I knew Patrick Leigh Fermor through his words, and he will know me by mine

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8 thoughts on “One year on … the Patrick Leigh Fermor Blog

  1. Richard Stenhouse Little -- Former Naval Person

    I am truly delighted to have found this website and bloggery devoted to a man who even towers over the coterie of my heroes. ( the ” narvik ” in my e-mail address refers , of course, to that port in Northern Norway, where my father fought in the 1st Battle on 10 April 1940. I was born nine months later and have, ever since, developed a healthy interest, not to say strong regard and respect for all those who fought in WW2 to keep us British).
    So Paddy, I raise my first champagne cocktail of the day to you, sir: to your exploits, sheer guts but also, and this is important to me, as an individual admirer, your matchless prose. The book shelves all round me in my library-study positively groan -but happily – with your works. ” In tearing haste ” is such fun, but that’s you – such fun ! Wouldn’t it be great to get my hands on the 3rd. volume before you go, sir. Please may this blog keep us fans informed of Paddy’s health and , indeed, if he is working to complete that mystical 3rd. volume. Have so far, had a wonderful day securing a copy of David Smiley’s ” Arabian Assignment ” – hitherto prohibitively costly – but , of a sudden at reduced cost. Then of his ” Irregular Regular ” and, to make it a trio, a copy also of Xan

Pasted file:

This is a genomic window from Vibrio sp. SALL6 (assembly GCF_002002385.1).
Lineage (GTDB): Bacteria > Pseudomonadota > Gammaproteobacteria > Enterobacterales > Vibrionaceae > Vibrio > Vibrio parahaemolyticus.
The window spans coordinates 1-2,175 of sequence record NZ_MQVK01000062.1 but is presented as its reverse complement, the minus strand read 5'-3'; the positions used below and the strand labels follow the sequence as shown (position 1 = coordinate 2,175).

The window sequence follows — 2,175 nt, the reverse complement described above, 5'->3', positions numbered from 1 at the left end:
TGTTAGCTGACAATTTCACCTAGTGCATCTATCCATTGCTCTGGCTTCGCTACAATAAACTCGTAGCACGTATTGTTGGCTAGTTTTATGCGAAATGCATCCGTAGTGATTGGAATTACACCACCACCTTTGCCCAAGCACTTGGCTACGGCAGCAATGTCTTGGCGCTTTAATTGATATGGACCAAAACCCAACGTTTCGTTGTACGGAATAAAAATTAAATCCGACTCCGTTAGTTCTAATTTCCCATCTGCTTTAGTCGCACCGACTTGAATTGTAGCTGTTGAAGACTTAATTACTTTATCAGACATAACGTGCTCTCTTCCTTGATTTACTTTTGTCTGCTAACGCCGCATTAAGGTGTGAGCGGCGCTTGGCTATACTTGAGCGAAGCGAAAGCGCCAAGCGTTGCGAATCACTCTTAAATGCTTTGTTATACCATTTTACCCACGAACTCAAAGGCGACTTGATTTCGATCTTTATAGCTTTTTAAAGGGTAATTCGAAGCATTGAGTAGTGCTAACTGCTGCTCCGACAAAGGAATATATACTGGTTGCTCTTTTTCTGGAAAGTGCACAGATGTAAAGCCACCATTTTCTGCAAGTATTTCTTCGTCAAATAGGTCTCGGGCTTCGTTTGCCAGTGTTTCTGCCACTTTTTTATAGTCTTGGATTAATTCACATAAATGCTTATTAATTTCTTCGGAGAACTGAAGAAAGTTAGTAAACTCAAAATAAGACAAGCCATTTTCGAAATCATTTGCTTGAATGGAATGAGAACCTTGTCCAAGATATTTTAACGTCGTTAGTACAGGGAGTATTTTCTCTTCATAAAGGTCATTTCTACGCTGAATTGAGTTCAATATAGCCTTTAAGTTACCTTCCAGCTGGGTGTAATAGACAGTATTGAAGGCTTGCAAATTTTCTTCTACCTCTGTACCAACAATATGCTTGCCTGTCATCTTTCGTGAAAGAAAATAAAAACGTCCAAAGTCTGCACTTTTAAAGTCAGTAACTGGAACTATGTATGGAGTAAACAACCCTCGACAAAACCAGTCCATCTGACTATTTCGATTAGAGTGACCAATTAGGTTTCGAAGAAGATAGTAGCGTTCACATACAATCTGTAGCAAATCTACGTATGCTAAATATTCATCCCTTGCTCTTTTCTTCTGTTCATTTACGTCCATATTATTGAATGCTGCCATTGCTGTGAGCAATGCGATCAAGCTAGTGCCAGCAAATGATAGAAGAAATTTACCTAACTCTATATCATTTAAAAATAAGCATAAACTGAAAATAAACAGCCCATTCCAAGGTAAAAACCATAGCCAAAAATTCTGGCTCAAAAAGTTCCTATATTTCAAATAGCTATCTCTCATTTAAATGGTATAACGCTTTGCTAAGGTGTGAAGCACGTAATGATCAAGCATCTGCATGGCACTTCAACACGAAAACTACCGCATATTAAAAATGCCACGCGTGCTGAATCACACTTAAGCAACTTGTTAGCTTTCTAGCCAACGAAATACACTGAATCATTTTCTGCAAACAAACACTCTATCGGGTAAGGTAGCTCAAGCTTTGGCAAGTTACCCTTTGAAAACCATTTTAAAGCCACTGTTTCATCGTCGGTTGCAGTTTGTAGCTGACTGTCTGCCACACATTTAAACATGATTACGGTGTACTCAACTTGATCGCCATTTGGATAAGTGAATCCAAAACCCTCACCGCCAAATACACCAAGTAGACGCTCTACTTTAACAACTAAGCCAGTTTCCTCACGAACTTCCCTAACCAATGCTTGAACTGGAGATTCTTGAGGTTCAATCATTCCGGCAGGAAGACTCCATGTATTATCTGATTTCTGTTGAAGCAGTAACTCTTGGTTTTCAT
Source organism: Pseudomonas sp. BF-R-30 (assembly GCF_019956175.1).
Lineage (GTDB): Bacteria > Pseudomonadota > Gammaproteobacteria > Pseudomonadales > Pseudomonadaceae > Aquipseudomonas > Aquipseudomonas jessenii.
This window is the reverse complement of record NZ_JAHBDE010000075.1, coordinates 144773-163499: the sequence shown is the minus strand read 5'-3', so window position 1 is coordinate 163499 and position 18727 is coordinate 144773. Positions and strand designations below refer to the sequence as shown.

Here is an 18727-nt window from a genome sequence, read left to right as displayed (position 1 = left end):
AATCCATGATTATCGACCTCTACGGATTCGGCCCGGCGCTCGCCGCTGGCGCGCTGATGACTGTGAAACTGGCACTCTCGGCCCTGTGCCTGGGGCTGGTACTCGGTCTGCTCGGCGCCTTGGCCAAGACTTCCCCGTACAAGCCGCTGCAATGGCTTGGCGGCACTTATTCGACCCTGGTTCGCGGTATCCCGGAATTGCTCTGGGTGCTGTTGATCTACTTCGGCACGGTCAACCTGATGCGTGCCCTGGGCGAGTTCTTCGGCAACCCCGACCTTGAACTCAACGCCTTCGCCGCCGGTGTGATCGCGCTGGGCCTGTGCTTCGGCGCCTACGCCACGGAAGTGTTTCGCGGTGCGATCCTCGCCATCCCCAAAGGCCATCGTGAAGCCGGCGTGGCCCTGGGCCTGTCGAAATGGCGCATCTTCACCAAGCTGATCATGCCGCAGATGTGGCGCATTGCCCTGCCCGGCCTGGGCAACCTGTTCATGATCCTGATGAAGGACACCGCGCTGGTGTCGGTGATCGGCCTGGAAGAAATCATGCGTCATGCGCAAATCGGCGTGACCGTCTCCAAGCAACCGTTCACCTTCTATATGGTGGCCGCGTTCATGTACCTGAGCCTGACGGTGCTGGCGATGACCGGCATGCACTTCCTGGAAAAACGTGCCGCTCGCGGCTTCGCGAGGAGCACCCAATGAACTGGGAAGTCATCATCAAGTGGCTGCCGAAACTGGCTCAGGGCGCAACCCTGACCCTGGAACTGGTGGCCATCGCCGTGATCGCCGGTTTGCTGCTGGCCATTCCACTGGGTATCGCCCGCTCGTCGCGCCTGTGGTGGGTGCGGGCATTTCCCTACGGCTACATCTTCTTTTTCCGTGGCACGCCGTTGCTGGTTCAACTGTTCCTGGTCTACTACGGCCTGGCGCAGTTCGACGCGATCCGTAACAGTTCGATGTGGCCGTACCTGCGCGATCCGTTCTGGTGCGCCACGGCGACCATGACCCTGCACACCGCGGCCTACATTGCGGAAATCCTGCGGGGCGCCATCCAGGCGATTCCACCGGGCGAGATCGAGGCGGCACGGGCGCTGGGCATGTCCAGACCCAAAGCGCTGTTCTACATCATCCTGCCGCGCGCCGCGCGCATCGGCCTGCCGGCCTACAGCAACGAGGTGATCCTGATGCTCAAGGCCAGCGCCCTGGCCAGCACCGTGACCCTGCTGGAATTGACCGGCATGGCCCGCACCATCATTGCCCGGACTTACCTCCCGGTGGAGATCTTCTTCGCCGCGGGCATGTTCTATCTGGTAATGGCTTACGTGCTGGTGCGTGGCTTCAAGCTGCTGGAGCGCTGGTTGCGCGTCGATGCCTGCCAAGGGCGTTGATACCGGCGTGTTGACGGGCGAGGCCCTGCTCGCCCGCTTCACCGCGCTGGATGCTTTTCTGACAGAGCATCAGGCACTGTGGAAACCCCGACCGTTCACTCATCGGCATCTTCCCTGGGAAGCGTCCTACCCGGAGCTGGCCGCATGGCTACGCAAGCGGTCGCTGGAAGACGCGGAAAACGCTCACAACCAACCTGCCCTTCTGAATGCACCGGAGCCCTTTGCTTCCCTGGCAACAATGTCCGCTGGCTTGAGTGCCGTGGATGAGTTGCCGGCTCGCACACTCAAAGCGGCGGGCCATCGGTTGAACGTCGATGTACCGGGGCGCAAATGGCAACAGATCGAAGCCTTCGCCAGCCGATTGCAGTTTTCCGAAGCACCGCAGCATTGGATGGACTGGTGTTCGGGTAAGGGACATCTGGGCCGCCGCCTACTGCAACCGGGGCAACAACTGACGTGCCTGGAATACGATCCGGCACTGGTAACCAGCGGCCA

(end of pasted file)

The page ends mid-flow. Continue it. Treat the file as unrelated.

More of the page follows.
Fielding’s ” One Man in his Time : the life of Lt. Col. NLD Billy McLean DSO “. All these chums of yours are also heroes of mine and not just for ereasons of WW2. As a student of ” small wars ” since 1945, in some of which I have served in the 1960s , all East of Suez, I recognize the huge contribution made to our nation’s interests by such men as these. Funny isn’t it , that today, as I write, Yemen is in the news again, as a risky littoral owner to the North of the entrance to the Red Sea, thence Suez Canal, thro’ which flows one hell of a lot of oil and, now LNG- liquid natural gas.